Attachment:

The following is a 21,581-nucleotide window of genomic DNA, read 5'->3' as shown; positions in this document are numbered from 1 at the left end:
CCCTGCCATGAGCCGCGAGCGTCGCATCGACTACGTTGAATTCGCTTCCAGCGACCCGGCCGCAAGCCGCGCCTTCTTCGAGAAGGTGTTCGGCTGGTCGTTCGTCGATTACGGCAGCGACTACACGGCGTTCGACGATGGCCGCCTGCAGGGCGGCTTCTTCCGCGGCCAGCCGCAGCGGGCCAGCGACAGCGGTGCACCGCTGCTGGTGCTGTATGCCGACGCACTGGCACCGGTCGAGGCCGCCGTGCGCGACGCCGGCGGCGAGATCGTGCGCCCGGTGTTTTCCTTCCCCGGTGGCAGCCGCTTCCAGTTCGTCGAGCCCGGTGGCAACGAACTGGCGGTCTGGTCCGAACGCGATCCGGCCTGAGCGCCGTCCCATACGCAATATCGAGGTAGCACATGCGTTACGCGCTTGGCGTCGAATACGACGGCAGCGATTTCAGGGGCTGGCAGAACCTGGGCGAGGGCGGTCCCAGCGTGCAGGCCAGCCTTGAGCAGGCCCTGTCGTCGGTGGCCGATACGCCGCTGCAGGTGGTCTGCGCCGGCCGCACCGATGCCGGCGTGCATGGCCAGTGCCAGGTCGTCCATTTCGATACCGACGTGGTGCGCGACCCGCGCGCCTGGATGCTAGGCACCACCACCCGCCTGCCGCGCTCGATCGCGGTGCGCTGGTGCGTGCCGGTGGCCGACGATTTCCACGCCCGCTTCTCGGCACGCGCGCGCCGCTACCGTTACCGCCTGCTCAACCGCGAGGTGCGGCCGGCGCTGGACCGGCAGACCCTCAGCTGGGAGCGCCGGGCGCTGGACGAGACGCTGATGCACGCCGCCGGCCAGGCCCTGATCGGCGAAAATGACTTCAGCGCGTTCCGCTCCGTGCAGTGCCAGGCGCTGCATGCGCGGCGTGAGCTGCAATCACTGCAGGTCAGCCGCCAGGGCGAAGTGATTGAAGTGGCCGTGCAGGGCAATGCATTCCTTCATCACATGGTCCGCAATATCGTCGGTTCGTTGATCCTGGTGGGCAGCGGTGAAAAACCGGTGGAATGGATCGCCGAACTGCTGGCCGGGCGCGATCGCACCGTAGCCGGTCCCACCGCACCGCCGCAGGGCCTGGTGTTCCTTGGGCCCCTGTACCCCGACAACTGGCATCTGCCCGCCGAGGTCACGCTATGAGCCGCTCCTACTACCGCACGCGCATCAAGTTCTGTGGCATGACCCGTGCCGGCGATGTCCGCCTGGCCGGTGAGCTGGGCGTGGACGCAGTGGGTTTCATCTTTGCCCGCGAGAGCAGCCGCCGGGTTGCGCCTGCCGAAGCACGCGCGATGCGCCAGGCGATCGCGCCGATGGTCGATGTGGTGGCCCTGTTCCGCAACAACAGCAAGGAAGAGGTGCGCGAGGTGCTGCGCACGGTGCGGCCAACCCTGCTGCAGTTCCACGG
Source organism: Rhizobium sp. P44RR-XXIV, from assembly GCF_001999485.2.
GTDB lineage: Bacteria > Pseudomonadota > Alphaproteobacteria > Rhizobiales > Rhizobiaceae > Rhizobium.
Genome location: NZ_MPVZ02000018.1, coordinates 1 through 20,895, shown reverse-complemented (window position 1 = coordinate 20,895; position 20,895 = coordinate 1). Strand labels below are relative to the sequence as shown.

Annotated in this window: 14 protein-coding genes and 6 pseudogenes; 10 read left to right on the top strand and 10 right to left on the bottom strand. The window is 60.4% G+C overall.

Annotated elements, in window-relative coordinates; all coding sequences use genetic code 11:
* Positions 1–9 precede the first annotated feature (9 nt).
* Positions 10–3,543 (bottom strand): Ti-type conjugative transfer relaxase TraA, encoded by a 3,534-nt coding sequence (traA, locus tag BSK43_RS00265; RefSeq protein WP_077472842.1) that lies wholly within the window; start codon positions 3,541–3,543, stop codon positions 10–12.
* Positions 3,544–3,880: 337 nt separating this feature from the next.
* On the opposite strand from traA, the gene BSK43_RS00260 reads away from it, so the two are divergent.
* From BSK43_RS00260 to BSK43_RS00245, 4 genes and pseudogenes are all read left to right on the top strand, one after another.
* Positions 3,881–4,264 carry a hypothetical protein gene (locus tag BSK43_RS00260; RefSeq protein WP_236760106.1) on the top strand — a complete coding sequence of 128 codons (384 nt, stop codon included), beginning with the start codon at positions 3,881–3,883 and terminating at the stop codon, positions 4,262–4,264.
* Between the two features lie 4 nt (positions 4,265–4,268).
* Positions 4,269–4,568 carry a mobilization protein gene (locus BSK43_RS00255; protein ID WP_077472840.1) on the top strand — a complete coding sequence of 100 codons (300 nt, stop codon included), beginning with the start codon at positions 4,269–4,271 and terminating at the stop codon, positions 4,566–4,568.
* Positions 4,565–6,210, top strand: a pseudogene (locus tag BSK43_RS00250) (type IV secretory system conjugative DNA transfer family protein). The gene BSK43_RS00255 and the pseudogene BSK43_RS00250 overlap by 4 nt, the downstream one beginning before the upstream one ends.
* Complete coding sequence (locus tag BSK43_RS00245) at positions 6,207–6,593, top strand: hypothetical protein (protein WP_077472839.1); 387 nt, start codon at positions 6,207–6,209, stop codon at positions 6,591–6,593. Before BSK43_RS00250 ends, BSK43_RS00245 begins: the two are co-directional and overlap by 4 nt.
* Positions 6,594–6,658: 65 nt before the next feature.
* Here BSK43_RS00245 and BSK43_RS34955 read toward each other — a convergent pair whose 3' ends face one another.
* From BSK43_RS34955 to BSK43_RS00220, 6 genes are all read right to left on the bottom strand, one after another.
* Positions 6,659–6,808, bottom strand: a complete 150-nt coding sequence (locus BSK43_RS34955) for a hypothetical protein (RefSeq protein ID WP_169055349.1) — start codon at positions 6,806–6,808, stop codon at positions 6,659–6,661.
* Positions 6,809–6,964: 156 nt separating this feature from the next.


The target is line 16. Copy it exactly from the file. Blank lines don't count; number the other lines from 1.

* Positions 4,565–6,210, top strand: a pseudogene (locus tag BSK43_RS00250) (type IV secretory system conjugative DNA transfer family protein). The gene BSK43_RS00255 and the pseudogene BSK43_RS00250 overlap by 4 nt, the downstream one beginning before the upstream one ends.